That said, every once in a while - and often when I am least seeking it - I discover a restaurant that so utterly embodies the food of France that it bypasses nostalgia and heads straight to simple pleasure. No restaurant in New York has done this more for me than the recently opened Calliope, in the East Village.

A few weeks before Calliope opened, I saw chef Ginevra Iverson speak at a panel about the Farm Bill, where I was impressed by her no-nonsense views on sustainability in restaurant cooking. I thus came to her restaurant expecting something akin to Northern Spy Food Co (which I also love), but discovered a more subtle approach to seasonal eating. In fact, it resembled the perspective of the Parisian chefs I know: that we should eat seasonably because it tastes better, requiring no further, self-conscious examination of edible ethics.

The food at Calliope was beautiful, from the complimentary anchovy toasts (saltily paired with peppery raw radishes) to the warm, home-baked madeleines we received as a goodbye treat. But no dish was more visually stunning than my favorite, the leek and lobster terrine. Here, the noble leek (which is so often cooked to smithereens) was allowed a bit of al dente. The lobster was a clean complement with its meaty flesh, tarragon added herbal complexity, and a crunchy dose of sea salt sealed the textural deal.

We followed the terrine with the tomato tart, an uniquely red and intensely flavorful use of this omnipresent fruit. Also impressive was the elegant, golden-crusted roast chicken with chanterelles, a dish that harkened back to the true French classics. On the other hand, the less typically French rabbit pappardelle was not a flavor or textural combination I enjoyed, though the rabbit itself was very well cooked and Pete Wells seems to have appreciated it. As for the sides, the chard and sorrel gratin was rich, but less so than expected - a perfect definition of modern French cuisine.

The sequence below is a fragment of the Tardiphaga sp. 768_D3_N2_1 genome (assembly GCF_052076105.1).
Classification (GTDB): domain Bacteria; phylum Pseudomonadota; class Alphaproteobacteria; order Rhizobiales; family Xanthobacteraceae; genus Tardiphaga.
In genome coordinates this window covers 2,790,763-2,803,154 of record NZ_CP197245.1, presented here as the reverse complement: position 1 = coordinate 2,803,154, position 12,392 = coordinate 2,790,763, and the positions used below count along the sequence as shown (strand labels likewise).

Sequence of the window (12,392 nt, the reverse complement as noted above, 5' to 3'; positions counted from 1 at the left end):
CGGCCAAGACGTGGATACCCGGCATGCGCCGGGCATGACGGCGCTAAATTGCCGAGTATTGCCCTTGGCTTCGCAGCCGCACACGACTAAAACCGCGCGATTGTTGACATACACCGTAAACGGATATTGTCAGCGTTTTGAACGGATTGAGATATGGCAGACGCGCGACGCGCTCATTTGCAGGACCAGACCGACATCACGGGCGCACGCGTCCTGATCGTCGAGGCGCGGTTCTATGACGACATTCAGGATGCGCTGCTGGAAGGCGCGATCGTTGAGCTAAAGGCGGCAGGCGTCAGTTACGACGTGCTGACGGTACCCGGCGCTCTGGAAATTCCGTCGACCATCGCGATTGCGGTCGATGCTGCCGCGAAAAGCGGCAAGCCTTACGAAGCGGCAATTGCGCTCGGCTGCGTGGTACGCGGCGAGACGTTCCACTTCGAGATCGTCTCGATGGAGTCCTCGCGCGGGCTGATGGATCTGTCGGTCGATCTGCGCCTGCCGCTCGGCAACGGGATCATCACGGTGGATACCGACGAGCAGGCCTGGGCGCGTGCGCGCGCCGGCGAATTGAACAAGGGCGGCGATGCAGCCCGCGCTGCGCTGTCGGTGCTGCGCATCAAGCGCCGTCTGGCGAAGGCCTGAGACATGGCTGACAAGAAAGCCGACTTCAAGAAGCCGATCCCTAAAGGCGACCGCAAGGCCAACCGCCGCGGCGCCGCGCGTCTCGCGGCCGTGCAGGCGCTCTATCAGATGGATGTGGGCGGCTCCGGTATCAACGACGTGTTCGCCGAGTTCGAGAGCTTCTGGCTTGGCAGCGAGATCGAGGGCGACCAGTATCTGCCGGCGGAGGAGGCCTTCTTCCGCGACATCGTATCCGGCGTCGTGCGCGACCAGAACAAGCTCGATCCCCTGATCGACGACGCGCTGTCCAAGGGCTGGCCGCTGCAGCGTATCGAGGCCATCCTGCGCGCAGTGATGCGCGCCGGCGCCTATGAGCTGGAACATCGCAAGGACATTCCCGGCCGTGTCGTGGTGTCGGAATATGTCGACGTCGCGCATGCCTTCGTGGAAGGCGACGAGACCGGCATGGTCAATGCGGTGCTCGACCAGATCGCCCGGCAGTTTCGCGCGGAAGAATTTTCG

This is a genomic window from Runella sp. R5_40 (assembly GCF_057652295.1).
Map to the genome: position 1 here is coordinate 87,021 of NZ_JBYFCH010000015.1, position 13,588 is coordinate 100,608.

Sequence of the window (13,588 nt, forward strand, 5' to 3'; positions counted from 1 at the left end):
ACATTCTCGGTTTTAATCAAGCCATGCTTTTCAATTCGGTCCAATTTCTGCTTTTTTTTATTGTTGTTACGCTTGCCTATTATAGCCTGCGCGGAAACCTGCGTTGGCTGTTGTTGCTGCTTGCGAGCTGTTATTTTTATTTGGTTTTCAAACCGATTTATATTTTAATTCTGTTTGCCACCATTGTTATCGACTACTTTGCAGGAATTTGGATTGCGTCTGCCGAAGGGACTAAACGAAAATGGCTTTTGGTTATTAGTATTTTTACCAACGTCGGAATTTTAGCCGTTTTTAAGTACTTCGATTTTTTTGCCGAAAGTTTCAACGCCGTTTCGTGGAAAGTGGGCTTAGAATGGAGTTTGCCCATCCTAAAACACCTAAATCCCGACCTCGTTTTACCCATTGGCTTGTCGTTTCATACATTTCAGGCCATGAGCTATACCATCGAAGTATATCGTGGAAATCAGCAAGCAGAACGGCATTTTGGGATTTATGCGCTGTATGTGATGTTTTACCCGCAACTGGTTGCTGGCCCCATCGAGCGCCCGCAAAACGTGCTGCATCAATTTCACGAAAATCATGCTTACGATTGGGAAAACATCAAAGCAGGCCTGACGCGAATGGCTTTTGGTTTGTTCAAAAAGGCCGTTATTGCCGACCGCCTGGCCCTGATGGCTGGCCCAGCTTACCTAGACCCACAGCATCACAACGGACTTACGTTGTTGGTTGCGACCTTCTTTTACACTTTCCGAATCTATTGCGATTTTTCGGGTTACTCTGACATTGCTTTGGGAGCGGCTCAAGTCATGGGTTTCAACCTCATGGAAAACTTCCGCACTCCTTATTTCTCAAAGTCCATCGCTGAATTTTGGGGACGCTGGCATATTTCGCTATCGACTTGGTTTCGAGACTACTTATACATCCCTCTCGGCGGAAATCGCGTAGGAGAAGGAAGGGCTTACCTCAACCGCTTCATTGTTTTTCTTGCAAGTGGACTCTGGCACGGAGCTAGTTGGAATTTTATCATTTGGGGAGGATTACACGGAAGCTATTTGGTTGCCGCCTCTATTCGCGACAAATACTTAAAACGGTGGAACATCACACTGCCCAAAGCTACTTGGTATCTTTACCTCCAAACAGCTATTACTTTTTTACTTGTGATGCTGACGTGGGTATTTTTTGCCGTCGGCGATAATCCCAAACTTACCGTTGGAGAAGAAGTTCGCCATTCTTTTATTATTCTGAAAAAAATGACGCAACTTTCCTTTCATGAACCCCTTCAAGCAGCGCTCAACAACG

Calliope 84 East Fourth Street (212) 260-8484

eater's digest: indulging in the east village

Since my last post was an uber-healthy recipe for a veggie breakfast smoothie, what better to follow with than an ode to indulgent junk food?

For those of you who follow me on Twitter, you know I'm really excited about my summer discovery of the nerdy, hilarious food lecture series, Masters of Social Gastronomy (MSG). The first of their talks I attended was on gelatin, which inspired me to go home and make a beautiful jello mold. (Beautiful, that is, until I flipped it upside down, and the half-firm cream layer reminded me that sometimes I should follow a recipe instead of my typical DIY cooking-on-the-fly. The good news is - it was still absolutely delicious!)

I returned to MSG this month for a lecture on ice cream, (which was packed! with delicious samples!) which of course led me to crave the 'cream, hard. So my friends and I devised an ingenious plot to hit up one of the most happening froyo spots in the city - Big Gay Ice Cream.